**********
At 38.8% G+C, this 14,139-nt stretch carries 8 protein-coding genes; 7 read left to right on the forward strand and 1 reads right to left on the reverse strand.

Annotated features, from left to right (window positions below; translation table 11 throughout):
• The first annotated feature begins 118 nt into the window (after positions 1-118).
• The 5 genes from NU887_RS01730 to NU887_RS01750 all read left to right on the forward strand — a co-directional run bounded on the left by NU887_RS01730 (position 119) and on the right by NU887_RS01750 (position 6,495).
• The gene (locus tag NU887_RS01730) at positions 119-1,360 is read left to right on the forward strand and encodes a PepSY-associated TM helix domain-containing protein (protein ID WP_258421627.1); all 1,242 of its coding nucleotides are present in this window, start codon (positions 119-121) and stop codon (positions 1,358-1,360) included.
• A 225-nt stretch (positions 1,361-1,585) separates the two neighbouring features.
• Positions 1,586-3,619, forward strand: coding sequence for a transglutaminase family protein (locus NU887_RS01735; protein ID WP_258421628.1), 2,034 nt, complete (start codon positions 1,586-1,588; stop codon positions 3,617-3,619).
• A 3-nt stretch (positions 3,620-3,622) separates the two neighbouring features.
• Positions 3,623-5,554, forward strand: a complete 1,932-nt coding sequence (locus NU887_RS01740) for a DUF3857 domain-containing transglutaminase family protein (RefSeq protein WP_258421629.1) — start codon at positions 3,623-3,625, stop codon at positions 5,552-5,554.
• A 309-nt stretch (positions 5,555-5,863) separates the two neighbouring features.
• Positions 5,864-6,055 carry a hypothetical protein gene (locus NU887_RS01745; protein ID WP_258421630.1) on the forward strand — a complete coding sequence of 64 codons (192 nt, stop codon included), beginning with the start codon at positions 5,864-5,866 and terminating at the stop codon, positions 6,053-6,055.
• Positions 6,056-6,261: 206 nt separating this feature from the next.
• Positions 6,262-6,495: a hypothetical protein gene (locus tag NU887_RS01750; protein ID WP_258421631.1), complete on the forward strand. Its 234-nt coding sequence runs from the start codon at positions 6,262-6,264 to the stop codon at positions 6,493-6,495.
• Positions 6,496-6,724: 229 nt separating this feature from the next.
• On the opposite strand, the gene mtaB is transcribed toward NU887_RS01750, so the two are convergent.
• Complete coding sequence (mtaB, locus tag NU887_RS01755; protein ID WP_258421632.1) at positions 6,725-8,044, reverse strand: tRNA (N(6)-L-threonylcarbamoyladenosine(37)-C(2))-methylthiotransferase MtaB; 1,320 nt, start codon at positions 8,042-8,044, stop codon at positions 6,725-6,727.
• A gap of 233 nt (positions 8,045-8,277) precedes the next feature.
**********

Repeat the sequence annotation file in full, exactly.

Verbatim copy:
At 38.8% G+C, this 14,139-nt stretch carries 8 protein-coding genes; 7 read left to right on the forward strand and 1 reads right to left on the reverse strand.

Annotated features, from left to right (window positions below; translation table 11 throughout):
• The first annotated feature begins 118 nt into the window (after positions 1-118).
• The 5 genes from NU887_RS01730 to NU887_RS01750 all read left to right on the forward strand — a co-directional run bounded on the left by NU887_RS01730 (position 119) and on the right by NU887_RS01750 (position 6,495).
• The gene (locus tag NU887_RS01730) at positions 119-1,360 is read left to right on the forward strand and encodes a PepSY-associated TM helix domain-containing protein (protein ID WP_258421627.1); all 1,242 of its coding nucleotides are present in this window, start codon (positions 119-121) and stop codon (positions 1,358-1,360) included.
• A 225-nt stretch (positions 1,361-1,585) separates the two neighbouring features.
• Positions 1,586-3,619, forward strand: coding sequence for a transglutaminase family protein (locus NU887_RS01735; protein ID WP_258421628.1), 2,034 nt, complete (start codon positions 1,586-1,588; stop codon positions 3,617-3,619).
• A 3-nt stretch (positions 3,620-3,622) separates the two neighbouring features.
• Positions 3,623-5,554, forward strand: a complete 1,932-nt coding sequence (locus NU887_RS01740) for a DUF3857 domain-containing transglutaminase family protein (RefSeq protein WP_258421629.1) — start codon at positions 3,623-3,625, stop codon at positions 5,552-5,554.
• A 309-nt stretch (positions 5,555-5,863) separates the two neighbouring features.
• Positions 5,864-6,055 carry a hypothetical protein gene (locus NU887_RS01745; protein ID WP_258421630.1) on the forward strand — a complete coding sequence of 64 codons (192 nt, stop codon included), beginning with the start codon at positions 5,864-5,866 and terminating at the stop codon, positions 6,053-6,055.
• Positions 6,056-6,261: 206 nt separating this feature from the next.
• Positions 6,262-6,495: a hypothetical protein gene (locus tag NU887_RS01750; protein ID WP_258421631.1), complete on the forward strand. Its 234-nt coding sequence runs from the start codon at positions 6,262-6,264 to the stop codon at positions 6,493-6,495.
• Positions 6,496-6,724: 229 nt separating this feature from the next.
• On the opposite strand, the gene mtaB is transcribed toward NU887_RS01750, so the two are convergent.
• Complete coding sequence (mtaB, locus tag NU887_RS01755; protein ID WP_258421632.1) at positions 6,725-8,044, reverse strand: tRNA (N(6)-L-threonylcarbamoyladenosine(37)-C(2))-methylthiotransferase MtaB; 1,320 nt, start codon at positions 8,042-8,044, stop codon at positions 6,725-6,727.
• A gap of 233 nt (positions 8,045-8,277) precedes the next feature.